2) Utilizing the Hitch Climber
The hitch climber is the most popular pulley that lets you organize a hitch system. It comes with three holes that streamline the system and allows you additional tie-in options for more advanced usages. You can grab the pulley, the hitch cord, and carabiners all in a single go.
With the hitch climber, you can enjoy something like a rigging plate combined with a pulley. The hitch climber lets you organize carabiners while reducing the instances of poor positioning or cross-loading. You can also attach a second climbing rope to the third hole while climbing.
The pulley under the friction hitch offers the climber the benefit of tending slack by allowing him to take the rope, that comes through the pulley’s bottom to pull it upwards. In turn, the pulley pushes upwards the friction hitch.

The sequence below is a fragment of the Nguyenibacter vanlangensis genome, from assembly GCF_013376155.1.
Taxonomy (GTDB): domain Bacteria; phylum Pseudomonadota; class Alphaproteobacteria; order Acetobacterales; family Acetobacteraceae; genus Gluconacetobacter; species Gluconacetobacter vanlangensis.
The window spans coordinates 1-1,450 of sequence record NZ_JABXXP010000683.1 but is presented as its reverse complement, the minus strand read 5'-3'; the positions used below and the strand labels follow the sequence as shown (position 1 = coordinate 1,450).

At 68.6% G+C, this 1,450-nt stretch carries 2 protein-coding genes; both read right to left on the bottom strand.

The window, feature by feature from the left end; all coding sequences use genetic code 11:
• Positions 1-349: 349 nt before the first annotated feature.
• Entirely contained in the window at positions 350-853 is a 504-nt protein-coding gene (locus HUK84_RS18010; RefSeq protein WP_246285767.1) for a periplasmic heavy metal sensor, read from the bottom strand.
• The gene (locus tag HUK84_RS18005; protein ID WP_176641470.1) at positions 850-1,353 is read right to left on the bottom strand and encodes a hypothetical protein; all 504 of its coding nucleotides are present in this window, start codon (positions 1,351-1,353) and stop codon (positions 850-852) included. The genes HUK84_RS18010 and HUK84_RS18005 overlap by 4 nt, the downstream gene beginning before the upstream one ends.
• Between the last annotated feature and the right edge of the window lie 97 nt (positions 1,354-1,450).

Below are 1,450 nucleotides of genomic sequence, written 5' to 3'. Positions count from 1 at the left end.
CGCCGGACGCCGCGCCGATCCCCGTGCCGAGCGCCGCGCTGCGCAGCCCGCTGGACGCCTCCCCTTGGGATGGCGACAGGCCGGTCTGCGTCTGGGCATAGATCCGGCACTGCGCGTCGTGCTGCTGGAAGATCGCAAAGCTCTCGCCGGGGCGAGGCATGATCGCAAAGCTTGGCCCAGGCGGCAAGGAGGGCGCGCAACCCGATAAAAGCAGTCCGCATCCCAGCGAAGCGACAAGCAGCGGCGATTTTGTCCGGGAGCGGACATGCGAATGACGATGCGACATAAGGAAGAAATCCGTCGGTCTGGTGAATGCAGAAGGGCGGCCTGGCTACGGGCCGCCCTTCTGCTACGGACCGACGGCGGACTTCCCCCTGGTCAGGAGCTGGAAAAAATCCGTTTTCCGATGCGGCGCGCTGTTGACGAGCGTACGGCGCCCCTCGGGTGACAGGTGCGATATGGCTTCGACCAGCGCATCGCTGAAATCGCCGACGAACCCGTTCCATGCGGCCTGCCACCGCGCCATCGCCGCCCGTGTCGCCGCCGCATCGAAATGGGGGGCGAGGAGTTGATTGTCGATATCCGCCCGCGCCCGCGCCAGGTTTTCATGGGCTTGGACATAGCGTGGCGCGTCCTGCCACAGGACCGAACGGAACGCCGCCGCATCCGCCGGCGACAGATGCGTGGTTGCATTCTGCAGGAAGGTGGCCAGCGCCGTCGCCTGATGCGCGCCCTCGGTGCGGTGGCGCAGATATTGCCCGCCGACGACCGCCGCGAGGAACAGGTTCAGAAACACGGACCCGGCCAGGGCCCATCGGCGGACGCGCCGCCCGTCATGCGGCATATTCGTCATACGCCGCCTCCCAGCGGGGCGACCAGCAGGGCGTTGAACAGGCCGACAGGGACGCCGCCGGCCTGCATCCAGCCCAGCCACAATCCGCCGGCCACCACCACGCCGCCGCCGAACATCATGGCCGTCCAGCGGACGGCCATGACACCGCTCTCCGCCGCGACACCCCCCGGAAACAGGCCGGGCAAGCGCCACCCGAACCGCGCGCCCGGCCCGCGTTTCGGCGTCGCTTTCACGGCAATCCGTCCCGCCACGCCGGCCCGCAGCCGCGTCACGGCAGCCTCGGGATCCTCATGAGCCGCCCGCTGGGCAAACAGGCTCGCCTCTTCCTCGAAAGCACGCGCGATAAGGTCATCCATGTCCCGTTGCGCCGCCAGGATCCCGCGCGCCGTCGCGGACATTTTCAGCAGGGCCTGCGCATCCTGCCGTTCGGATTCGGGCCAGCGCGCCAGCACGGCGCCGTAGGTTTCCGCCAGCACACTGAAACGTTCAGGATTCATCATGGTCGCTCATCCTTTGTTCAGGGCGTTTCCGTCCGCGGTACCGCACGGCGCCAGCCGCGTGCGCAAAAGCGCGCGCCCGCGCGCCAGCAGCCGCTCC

The climber can do this using a single hand. Additionally, this setup allows for easy transition from a limb walk. You can use the third hole, likewise, for positioning another system to tidy up your system.
3) Four Inch Tie-in System
The four-inch tie-in involves a self-belayed rope system, employed when working over the four-inch bole tree or climbing. It offers a sturdy and secure anchor point that lets you reach the uppermost tree canopy.
This setup for the rope is similar to that of the long lanyard along with the friction hitch adjuster, though this rope setup is used differently. The four-inch tie-in requires a time-consuming setup and takedown that hinder the climber’s ability to come down quickly in case of an emergency. Moreover, this system requires from you the following: